More funding success for Pharmacy at the University of Sydney
17 November 2011
One of the academics to be awarded this very prestigious national competitive fellowship, is Associate Professor Paul Young, from the Faculty of Pharmacy.
Associate Professor Young's project is entitled 'An attack from all angles! Multiphase particle systems that target respiratory infection.' The project has received total funding of $802, 976 over five years.
This project will result in advanced inhaled medicines for lung infection. Micron sized-particles will be engineered to have sustained drug release when deposited at sites of infection, yet avoid natural clearance and defence mechanisms. To study these systems, a series of characterisations, in vitro cell and in silico tools will be developed.
Deputy Vice-Chancellor (Research) Professor Jill Trewhellacongratulated all successful applicants.
"Their achievement bodes well not only for research at the University of Sydney but also for Australia more widely, and indicates that we are realising our aim to identify and nurture the best research talent," said Professor Trewhella.
In addition to receiving funding via ARC's Future Fellowship scheme, a number of other academics within the faculty have been successful in the recently announced Australian Research Council Discovery Projects funding round.
Professor Hak-Kim Chan for his project, 'production of nano-composite particles for inhalational delivery of combination drugs.'
The project seeks to create a new particle engineering process for pharmaceuticals. The successful outcome will enhance substantially the competitiveness of Australia's research in functional nanomaterials and advanced biomaterials, and benefit the Australian pharmaceutical industry in developing proprietary pharmaceutical formulations.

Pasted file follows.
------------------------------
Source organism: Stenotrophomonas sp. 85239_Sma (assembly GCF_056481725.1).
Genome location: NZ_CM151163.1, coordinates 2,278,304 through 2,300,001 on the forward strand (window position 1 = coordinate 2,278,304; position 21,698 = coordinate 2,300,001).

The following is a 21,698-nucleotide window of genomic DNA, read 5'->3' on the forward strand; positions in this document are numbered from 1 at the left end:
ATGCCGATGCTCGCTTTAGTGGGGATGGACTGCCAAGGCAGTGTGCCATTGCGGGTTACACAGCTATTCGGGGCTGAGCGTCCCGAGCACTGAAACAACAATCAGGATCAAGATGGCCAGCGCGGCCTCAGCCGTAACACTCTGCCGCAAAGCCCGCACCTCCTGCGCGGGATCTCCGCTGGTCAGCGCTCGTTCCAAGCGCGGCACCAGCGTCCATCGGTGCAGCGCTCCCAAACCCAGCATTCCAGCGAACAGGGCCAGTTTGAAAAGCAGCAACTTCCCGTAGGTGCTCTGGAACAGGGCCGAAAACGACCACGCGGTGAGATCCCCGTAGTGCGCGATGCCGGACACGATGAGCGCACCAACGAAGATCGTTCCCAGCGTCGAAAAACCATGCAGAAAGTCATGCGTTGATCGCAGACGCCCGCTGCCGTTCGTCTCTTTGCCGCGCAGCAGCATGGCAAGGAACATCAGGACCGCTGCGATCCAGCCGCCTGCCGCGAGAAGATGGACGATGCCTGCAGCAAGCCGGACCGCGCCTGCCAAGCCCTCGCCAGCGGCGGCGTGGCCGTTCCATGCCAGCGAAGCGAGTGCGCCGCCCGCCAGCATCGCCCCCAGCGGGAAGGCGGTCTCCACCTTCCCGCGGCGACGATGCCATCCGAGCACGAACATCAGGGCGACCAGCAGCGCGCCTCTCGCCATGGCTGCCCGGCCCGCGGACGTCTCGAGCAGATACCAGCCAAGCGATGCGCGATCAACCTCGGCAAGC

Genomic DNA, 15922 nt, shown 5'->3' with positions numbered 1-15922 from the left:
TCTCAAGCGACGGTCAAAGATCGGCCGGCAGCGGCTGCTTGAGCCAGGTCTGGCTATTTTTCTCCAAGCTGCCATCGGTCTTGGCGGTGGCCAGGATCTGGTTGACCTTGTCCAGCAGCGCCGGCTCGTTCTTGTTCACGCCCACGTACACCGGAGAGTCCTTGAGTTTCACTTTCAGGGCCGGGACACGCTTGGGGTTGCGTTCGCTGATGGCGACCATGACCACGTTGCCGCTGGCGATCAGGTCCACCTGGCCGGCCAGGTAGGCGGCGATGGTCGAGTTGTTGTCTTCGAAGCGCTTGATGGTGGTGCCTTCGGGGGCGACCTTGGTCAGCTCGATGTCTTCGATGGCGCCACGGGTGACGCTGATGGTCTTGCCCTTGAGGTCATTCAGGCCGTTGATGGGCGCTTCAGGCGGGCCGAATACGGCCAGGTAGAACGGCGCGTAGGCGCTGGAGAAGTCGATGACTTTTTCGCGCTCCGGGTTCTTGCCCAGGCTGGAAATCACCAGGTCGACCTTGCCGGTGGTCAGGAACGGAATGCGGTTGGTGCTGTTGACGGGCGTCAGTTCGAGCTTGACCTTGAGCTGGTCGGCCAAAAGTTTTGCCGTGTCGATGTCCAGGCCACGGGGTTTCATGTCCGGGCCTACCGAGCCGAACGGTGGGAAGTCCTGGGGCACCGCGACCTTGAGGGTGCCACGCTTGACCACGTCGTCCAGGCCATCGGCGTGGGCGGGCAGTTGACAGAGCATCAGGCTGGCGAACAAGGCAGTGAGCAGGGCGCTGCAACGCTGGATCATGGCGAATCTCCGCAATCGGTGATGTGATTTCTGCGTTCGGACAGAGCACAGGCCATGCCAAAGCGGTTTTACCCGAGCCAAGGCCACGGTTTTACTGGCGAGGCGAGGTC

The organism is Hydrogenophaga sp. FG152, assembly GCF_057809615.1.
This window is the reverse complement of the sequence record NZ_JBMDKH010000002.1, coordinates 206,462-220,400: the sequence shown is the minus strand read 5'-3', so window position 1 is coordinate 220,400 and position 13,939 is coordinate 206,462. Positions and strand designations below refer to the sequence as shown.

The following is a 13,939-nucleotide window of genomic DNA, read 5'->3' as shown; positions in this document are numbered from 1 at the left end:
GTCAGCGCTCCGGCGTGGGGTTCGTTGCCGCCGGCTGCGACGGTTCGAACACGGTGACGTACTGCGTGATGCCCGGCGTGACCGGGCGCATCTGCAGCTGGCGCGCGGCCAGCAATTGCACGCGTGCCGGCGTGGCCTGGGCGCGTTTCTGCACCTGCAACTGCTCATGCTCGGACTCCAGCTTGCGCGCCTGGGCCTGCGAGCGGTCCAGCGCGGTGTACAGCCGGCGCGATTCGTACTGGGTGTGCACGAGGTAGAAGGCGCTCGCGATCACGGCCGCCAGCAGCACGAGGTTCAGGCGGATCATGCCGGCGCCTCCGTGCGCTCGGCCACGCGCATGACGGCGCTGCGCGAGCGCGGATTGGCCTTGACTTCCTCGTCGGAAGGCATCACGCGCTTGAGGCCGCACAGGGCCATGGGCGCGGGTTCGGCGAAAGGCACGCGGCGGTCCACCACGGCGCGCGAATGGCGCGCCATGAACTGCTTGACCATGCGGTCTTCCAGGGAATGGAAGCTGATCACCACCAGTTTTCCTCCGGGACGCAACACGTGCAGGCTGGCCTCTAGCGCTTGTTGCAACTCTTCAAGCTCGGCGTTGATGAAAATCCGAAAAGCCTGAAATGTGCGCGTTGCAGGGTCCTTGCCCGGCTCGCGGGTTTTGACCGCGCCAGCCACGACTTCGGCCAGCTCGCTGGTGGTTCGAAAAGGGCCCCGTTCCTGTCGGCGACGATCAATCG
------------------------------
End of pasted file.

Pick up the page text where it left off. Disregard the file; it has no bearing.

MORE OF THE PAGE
Dr Daniela Traini and Associate Professor Paul M Young for their project, 'treating tuberculosis: targeted delivery of multidrug nano-suspensions.'
Tuberculosis (TB) is a lung disease of worldwide prevalence. Treatment times are long and mortality is high in children and the elderly. Current treatments are ineffective and drug resistant TB is a real pandemic threat. The project will develop a cost-effective nano-particle system that can be incorporated into conventional nebulisers for use worldwide.
Associate Professor Paul M Young, Dr Daniela Traini, Professor Peter J Stewart, Associate Professor Damon R Honnery for their project, 'multi-drug dry powder inhalation systems for the effective treatment of chronic obstructive pulmonary disease.'
Utilising a combination of particle engineering, computer modeling, rapid prototyping and high-speed 3D imaging this project will develop a novel approach to treat chronic obstructive pulmonary disease. A multi-drug particle system whose surface is independent
of the drugs incorporated will be optimised in a novel high efficiency inhalation device.
Professor Iqbal Ramzan, Dean of the Faculty of Pharmacy said: "Competitive research grants are a critical part of our research effort at the faculty. I am delighted these ground breaking research projects have been recognised by the ARC and have received funding that will assist in innovation in drug delivery."
Contact: Kate Sanday
Phone: 02 9351 2311